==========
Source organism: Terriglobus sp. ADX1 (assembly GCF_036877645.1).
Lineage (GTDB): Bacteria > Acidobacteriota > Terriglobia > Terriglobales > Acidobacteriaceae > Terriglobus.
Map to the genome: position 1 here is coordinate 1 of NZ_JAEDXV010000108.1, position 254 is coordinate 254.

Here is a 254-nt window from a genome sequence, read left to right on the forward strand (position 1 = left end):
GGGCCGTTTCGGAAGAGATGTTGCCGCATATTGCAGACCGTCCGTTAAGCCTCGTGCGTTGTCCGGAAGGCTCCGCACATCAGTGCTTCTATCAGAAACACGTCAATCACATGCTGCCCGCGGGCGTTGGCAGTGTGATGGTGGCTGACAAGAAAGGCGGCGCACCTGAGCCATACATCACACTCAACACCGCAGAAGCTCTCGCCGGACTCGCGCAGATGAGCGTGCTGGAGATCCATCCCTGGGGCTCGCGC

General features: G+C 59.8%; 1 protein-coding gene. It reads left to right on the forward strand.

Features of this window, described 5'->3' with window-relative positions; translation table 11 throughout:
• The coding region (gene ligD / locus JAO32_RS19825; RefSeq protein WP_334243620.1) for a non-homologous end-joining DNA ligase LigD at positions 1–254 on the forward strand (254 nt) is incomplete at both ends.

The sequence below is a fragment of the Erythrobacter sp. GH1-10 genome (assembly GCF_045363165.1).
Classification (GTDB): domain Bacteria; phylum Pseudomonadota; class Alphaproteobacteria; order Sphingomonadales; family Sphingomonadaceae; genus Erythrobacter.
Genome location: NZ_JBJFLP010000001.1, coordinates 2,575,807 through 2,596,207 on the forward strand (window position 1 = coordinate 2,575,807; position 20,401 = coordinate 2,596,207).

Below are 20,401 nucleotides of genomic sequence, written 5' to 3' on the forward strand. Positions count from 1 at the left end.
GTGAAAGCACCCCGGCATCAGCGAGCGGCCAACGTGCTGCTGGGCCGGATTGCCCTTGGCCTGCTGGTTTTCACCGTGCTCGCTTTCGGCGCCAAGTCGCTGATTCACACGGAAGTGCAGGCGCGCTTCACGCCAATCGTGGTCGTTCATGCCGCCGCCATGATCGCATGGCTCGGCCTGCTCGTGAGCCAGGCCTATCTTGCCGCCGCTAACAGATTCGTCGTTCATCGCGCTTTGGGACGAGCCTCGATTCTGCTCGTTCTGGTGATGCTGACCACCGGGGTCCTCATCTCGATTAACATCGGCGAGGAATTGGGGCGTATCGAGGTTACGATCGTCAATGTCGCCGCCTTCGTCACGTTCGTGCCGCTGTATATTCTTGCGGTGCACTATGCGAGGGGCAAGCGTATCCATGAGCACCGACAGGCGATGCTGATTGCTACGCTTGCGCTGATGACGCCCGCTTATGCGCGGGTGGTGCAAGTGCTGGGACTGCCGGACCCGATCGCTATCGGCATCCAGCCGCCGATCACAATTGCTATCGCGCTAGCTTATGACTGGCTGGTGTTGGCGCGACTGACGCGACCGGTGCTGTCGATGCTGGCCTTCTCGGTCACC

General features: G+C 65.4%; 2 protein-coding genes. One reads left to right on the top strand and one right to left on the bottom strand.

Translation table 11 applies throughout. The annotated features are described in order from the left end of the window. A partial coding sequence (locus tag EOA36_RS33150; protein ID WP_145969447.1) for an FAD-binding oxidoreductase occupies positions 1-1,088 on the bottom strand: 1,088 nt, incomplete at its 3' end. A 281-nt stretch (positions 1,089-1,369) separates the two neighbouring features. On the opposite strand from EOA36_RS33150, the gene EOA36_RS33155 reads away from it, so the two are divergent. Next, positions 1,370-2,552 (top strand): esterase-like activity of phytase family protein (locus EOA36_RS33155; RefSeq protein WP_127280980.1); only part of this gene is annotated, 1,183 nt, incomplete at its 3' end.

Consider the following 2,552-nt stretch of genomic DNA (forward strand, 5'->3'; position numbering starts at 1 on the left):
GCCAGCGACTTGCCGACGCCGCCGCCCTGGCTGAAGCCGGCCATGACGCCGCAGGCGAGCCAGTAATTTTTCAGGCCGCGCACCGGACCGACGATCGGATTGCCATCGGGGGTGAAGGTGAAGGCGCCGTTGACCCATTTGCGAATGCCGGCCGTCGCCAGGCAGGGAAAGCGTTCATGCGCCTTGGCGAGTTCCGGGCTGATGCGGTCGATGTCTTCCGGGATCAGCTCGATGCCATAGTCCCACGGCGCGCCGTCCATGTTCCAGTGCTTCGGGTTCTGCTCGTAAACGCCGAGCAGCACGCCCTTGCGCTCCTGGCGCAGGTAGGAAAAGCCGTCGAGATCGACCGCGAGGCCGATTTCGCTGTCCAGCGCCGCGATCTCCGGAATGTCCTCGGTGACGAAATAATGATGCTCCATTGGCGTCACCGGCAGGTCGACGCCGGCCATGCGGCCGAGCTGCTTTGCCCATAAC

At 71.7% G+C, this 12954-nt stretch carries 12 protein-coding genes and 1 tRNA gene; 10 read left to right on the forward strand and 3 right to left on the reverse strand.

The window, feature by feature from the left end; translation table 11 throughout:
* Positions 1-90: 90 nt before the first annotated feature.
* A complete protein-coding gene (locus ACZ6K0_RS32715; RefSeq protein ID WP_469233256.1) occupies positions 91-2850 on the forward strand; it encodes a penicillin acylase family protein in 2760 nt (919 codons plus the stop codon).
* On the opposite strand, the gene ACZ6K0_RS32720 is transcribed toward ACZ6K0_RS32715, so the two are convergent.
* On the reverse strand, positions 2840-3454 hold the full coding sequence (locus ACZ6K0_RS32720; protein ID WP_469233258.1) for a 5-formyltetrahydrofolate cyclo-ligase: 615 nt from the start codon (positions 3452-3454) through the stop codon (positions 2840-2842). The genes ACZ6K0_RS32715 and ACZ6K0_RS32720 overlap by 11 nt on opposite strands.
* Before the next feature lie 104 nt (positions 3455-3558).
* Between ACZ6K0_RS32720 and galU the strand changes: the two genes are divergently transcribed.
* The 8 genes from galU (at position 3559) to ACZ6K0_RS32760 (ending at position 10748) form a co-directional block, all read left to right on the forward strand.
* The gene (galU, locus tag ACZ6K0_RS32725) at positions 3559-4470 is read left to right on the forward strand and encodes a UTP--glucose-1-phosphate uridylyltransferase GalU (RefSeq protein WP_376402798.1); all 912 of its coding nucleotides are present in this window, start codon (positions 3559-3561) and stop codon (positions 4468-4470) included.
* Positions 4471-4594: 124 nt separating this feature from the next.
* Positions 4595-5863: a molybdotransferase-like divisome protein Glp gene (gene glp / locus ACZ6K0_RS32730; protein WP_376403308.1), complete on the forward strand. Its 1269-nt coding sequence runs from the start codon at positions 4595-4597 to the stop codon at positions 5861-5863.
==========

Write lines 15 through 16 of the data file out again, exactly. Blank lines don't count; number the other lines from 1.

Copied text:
Translation table 11 applies throughout. The annotated features are described in order from the left end of the window. A partial coding sequence (locus tag EOA36_RS33150; protein ID WP_145969447.1) for an FAD-binding oxidoreductase occupies positions 1-1,088 on the bottom strand: 1,088 nt, incomplete at its 3' end. A 281-nt stretch (positions 1,089-1,369) separates the two neighbouring features. On the opposite strand from EOA36_RS33150, the gene EOA36_RS33155 reads away from it, so the two are divergent. Next, positions 1,370-2,552 (top strand): esterase-like activity of phytase family protein (locus EOA36_RS33155; RefSeq protein WP_127280980.1); only part of this gene is annotated, 1,183 nt, incomplete at its 3' end.

Consider the following 2,552-nt stretch of genomic DNA (forward strand, 5'->3'; position numbering starts at 1 on the left):